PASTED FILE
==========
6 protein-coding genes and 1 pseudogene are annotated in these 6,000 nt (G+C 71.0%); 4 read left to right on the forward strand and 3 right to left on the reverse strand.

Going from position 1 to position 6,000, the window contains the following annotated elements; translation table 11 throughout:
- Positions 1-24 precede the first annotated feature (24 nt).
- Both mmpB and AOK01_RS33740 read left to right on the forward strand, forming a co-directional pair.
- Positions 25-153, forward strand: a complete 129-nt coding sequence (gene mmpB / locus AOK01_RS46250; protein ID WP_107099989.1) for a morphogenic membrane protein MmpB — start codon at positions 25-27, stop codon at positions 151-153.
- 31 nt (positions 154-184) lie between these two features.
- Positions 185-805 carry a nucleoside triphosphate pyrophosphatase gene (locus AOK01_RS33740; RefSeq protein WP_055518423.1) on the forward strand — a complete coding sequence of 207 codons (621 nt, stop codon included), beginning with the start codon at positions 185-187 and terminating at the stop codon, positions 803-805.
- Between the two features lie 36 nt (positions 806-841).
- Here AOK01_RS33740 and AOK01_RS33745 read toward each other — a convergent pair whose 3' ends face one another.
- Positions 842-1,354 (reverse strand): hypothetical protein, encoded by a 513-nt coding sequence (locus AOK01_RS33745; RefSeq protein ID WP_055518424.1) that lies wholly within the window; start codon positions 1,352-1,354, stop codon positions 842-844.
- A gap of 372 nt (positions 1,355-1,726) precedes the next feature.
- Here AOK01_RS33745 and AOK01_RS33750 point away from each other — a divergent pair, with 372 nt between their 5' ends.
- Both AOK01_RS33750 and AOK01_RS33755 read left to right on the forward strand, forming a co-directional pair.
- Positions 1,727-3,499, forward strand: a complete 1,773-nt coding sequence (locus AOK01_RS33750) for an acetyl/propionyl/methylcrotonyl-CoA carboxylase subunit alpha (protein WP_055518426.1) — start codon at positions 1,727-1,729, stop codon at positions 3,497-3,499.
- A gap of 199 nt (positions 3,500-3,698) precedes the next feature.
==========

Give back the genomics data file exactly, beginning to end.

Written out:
6 protein-coding genes and 1 pseudogene are annotated in these 6,000 nt (G+C 71.0%); 4 read left to right on the forward strand and 3 right to left on the reverse strand.

Going from position 1 to position 6,000, the window contains the following annotated elements; translation table 11 throughout:
- Positions 1-24 precede the first annotated feature (24 nt).
- Both mmpB and AOK01_RS33740 read left to right on the forward strand, forming a co-directional pair.
- Positions 25-153, forward strand: a complete 129-nt coding sequence (gene mmpB / locus AOK01_RS46250; protein ID WP_107099989.1) for a morphogenic membrane protein MmpB — start codon at positions 25-27, stop codon at positions 151-153.
- 31 nt (positions 154-184) lie between these two features.
- Positions 185-805 carry a nucleoside triphosphate pyrophosphatase gene (locus AOK01_RS33740; RefSeq protein WP_055518423.1) on the forward strand — a complete coding sequence of 207 codons (621 nt, stop codon included), beginning with the start codon at positions 185-187 and terminating at the stop codon, positions 803-805.
- Between the two features lie 36 nt (positions 806-841).
- Here AOK01_RS33740 and AOK01_RS33745 read toward each other — a convergent pair whose 3' ends face one another.
- Positions 842-1,354 (reverse strand): hypothetical protein, encoded by a 513-nt coding sequence (locus AOK01_RS33745; RefSeq protein ID WP_055518424.1) that lies wholly within the window; start codon positions 1,352-1,354, stop codon positions 842-844.
- A gap of 372 nt (positions 1,355-1,726) precedes the next feature.
- Here AOK01_RS33745 and AOK01_RS33750 point away from each other — a divergent pair, with 372 nt between their 5' ends.
- Both AOK01_RS33750 and AOK01_RS33755 read left to right on the forward strand, forming a co-directional pair.
- Positions 1,727-3,499, forward strand: a complete 1,773-nt coding sequence (locus AOK01_RS33750) for an acetyl/propionyl/methylcrotonyl-CoA carboxylase subunit alpha (protein WP_055518426.1) — start codon at positions 1,727-1,729, stop codon at positions 3,497-3,499.
- A gap of 199 nt (positions 3,500-3,698) precedes the next feature.